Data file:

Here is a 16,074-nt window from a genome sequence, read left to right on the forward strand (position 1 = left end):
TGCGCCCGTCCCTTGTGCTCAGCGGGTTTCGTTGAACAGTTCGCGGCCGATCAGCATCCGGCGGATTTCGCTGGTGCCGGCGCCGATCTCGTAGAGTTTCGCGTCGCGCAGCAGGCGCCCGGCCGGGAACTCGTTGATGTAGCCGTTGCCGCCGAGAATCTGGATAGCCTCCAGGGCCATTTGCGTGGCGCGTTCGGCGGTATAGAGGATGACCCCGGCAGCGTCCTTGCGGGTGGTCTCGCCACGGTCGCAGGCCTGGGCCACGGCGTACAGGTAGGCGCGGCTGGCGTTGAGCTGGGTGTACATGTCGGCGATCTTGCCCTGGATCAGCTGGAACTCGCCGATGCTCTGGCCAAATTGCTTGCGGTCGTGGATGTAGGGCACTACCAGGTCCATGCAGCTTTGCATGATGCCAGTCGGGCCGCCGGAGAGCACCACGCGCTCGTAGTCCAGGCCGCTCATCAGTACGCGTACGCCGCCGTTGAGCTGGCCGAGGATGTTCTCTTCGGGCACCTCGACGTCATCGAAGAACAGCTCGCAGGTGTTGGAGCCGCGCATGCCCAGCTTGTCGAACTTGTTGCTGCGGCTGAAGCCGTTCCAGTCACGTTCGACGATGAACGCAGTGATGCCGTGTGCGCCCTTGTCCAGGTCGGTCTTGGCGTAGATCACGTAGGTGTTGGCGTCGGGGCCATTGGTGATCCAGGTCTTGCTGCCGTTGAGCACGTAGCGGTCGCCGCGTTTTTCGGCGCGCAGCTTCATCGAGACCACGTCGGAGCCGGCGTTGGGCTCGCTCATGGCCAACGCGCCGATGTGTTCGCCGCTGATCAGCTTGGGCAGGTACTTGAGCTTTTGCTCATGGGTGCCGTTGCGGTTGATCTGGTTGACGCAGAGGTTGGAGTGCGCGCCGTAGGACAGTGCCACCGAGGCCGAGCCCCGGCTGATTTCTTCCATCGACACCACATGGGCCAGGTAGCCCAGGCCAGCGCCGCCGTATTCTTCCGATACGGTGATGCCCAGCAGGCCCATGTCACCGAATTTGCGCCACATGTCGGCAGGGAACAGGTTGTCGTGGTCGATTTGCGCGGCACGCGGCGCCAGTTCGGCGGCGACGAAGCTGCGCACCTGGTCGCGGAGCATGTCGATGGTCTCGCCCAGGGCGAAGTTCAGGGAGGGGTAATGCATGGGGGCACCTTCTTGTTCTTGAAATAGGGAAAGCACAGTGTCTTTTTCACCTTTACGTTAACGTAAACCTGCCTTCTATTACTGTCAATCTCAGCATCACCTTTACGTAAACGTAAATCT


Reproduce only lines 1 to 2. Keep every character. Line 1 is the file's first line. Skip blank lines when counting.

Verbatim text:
Here is a 16,074-nt window from a genome sequence, read left to right on the forward strand (position 1 = left end):
TGCGCCCGTCCCTTGTGCTCAGCGGGTTTCGTTGAACAGTTCGCGGCCGATCAGCATCCGGCGGATTTCGCTGGTGCCGGCGCCGATCTCGTAGAGTTTCGCGTCGCGCAGCAGGCGCCCGGCCGGGAACTCGTTGATGTAGCCGTTGCCGCCGAGAATCTGGATAGCCTCCAGGGCCATTTGCGTGGCGCGTTCGGCGGTATAGAGGATGACCCCGGCAGCGTCCTTGCGGGTGGTCTCGCCACGGTCGCAGGCCTGGGCCACGGCGTACAGGTAGGCGCGGCTGGCGTTGAGCTGGGTGTACATGTCGGCGATCTTGCCCTGGATCAGCTGGAACTCGCCGATGCTCTGGCCAAATTGCTTGCGGTCGTGGATGTAGGGCACTACCAGGTCCATGCAGCTTTGCATGATGCCAGTCGGGCCGCCGGAGAGCACCACGCGCTCGTAGTCCAGGCCGCTCATCAGTACGCGTACGCCGCCGTTGAGCTGGCCGAGGATGTTCTCTTCGGGCACCTCGACGTCATCGAAGAACAGCTCGCAGGTGTTGGAGCCGCGCATGCCCAGCTTGTCGAACTTGTTGCTGCGGCTGAAGCCGTTCCAGTCACGTTCGACGATGAACGCAGTGATGCCGTGTGCGCCCTTGTCCAGGTCGGTCTTGGCGTAGATCACGTAGGTGTTGGCGTCGGGGCCATTGGTGATCCAGGTCTTGCTGCCGTTGAGCACGTAGCGGTCGCCGCGTTTTTCGGCGCGCAGCTTCATCGAGACCACGTCGGAGCCGGCGTTGGGCTCGCTCATGGCCAACGCGCCGATGTGTTCGCCGCTGATCAGCTTGGGCAGGTACTTGAGCTTTTGCTCATGGGTGCCGTTGCGGTTGATCTGGTTGACGCAGAGGTTGGAGTGCGCGCCGTAGGACAGTGCCACCGAGGCCGAGCCCCGGCTGATTTCTTCCATCGACACCACATGGGCCAGGTAGCCCAGGCCAGCGCCGCCGTATTCTTCCGATACGGTGATGCCCAGCAGGCCCATGTCACCGAATTTGCGCCACATGTCGGCAGGGAACAGGTTGTCGTGGTCGATTTGCGCGGCACGCGGCGCCAGTTCGGCGGCGACGAAGCTGCGCACCTGGTCGCGGAGCATGTCGATGGTCTCGCCCAGGGCGAAGTTCAGGGAGGGGTAATGCATGGGGGCACCTTCTTGTTCTTGAAATAGGGAAAGCACAGTGTCTTTTTCACCTTTACGTTAACGTAAACCTGCCTTCTATTACTGTCAATCTCAGCATCACCTTTACGTAAACGTAAATCT